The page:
• Degree of saturation of membrane fatty acid;
  • Adaptation;
  • Aliphatic alcohol;
  • Toxicity;
  • logP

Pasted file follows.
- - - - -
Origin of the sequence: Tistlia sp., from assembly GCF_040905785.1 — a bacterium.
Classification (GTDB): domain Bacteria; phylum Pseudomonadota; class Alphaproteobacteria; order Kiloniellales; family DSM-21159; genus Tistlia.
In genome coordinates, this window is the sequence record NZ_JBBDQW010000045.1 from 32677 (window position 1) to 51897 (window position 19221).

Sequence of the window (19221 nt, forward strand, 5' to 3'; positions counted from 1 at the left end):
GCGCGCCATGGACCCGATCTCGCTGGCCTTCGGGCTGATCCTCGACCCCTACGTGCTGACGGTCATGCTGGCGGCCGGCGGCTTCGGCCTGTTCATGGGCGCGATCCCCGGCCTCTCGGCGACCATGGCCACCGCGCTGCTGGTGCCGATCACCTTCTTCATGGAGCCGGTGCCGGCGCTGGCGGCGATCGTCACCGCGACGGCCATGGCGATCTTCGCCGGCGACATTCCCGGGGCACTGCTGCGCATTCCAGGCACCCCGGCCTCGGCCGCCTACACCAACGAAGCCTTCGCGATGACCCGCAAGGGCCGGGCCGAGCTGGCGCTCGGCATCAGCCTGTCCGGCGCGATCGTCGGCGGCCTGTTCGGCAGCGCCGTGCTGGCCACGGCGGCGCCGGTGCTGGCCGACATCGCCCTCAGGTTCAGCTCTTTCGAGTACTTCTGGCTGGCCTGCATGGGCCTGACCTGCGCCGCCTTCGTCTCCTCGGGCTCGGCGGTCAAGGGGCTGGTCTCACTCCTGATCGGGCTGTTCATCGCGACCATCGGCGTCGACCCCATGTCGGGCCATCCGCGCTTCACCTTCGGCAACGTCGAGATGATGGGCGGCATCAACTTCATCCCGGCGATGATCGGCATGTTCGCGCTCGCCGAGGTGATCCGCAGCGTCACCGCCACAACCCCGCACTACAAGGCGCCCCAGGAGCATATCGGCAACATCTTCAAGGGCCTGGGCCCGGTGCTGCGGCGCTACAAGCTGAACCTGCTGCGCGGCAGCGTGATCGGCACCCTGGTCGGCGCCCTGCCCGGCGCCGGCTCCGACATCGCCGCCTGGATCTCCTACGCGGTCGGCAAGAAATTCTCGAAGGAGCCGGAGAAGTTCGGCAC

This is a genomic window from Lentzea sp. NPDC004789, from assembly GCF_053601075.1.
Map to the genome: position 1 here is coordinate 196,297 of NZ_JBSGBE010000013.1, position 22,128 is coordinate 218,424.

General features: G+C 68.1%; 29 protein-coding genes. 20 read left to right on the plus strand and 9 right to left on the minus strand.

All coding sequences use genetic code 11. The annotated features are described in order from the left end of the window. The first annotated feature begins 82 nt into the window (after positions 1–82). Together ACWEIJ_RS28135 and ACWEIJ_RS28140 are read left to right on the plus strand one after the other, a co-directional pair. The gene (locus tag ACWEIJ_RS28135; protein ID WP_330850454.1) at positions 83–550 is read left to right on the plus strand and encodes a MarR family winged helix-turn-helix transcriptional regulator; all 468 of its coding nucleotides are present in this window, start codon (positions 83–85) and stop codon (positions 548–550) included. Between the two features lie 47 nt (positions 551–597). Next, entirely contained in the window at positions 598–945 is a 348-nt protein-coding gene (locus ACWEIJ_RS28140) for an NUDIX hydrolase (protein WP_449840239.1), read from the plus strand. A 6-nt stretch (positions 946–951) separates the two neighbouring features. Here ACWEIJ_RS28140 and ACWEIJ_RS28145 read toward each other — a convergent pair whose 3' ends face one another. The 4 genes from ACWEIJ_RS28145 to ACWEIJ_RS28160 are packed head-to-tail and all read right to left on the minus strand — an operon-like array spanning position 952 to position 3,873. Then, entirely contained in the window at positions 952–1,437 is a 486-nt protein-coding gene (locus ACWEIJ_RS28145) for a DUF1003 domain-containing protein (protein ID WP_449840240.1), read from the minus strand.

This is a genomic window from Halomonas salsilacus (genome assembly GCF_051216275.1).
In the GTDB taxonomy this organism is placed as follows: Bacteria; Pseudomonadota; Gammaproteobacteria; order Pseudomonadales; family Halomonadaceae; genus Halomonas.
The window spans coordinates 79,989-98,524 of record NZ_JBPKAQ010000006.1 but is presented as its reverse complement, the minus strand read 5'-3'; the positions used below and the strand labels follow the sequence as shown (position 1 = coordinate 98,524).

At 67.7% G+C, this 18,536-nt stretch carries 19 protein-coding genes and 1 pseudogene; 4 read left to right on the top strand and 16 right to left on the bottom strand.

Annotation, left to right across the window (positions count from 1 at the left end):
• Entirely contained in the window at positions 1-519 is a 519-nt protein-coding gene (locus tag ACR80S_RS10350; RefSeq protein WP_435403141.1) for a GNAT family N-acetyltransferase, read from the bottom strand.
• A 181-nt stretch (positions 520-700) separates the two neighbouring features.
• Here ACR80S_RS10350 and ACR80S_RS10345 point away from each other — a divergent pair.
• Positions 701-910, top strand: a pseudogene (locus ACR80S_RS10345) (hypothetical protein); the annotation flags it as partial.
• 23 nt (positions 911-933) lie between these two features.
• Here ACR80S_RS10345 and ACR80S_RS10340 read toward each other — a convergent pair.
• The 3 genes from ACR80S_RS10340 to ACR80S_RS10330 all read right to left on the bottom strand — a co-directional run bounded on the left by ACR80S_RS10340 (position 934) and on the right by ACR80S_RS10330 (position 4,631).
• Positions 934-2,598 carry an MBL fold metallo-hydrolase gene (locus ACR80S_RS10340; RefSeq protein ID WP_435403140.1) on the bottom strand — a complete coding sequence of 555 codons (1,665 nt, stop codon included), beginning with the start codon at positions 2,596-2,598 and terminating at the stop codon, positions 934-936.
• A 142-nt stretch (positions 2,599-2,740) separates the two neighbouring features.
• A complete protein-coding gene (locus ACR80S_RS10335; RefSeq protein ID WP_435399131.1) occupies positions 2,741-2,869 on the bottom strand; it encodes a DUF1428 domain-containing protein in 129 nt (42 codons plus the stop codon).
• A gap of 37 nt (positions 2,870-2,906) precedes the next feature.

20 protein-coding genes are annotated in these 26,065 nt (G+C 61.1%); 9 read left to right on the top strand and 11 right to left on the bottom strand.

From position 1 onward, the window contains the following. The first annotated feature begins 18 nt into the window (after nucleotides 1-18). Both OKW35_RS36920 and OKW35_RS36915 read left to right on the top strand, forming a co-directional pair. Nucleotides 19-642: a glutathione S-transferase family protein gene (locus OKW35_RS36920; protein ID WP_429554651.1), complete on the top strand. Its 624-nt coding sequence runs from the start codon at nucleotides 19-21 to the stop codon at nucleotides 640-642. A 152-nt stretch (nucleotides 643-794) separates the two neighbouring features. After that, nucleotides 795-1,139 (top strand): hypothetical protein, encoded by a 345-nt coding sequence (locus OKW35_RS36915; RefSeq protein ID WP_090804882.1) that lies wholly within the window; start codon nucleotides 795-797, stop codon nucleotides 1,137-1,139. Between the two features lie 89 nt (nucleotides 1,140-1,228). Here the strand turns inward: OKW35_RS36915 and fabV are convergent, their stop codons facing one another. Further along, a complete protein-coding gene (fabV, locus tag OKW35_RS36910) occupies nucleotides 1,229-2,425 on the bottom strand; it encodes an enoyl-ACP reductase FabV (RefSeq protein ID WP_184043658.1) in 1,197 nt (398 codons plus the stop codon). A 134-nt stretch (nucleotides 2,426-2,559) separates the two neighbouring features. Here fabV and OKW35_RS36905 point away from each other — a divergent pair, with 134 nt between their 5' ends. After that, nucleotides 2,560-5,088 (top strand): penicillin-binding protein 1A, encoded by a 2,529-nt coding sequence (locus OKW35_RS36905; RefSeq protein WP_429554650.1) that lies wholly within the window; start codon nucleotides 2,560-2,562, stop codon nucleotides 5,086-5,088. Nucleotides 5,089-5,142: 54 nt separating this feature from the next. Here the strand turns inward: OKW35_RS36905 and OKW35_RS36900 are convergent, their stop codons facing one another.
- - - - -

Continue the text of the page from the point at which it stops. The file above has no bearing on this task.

The adaptive responses of the bacterium Acinetobacter calcoaceticus to different aliphatic alcohols on the level of the membrane fatty acids were studied in detail. The toxicity of the aliphatic alcohols increased with an increasing hydrophobicity. As alcohols are known to increase the fluidity of the membrane they consequently should cause the same adaptive effect on membrane level. Yet, cells of A. calcoaceticus react completely different to the alcohols: in the presence of long-chained alcohols they increase their degree of saturation, while in the presence of short-chained alcohols they decrease the degree of saturation. So, there are no observable differences in the adaptive responses of bacteria with the so-called anaerobic pathway, like Escherichia coli and Pseudomonas putida, and the bacterium carrying the so-called aerobic pathway like A. calcoaceticus. These results strongly indicate a physico-chemical difference in the membrane effect of both the partitioning and localisation of the different alcohols into the membrane and the membrane adaptive responses of the bacteria to these effects.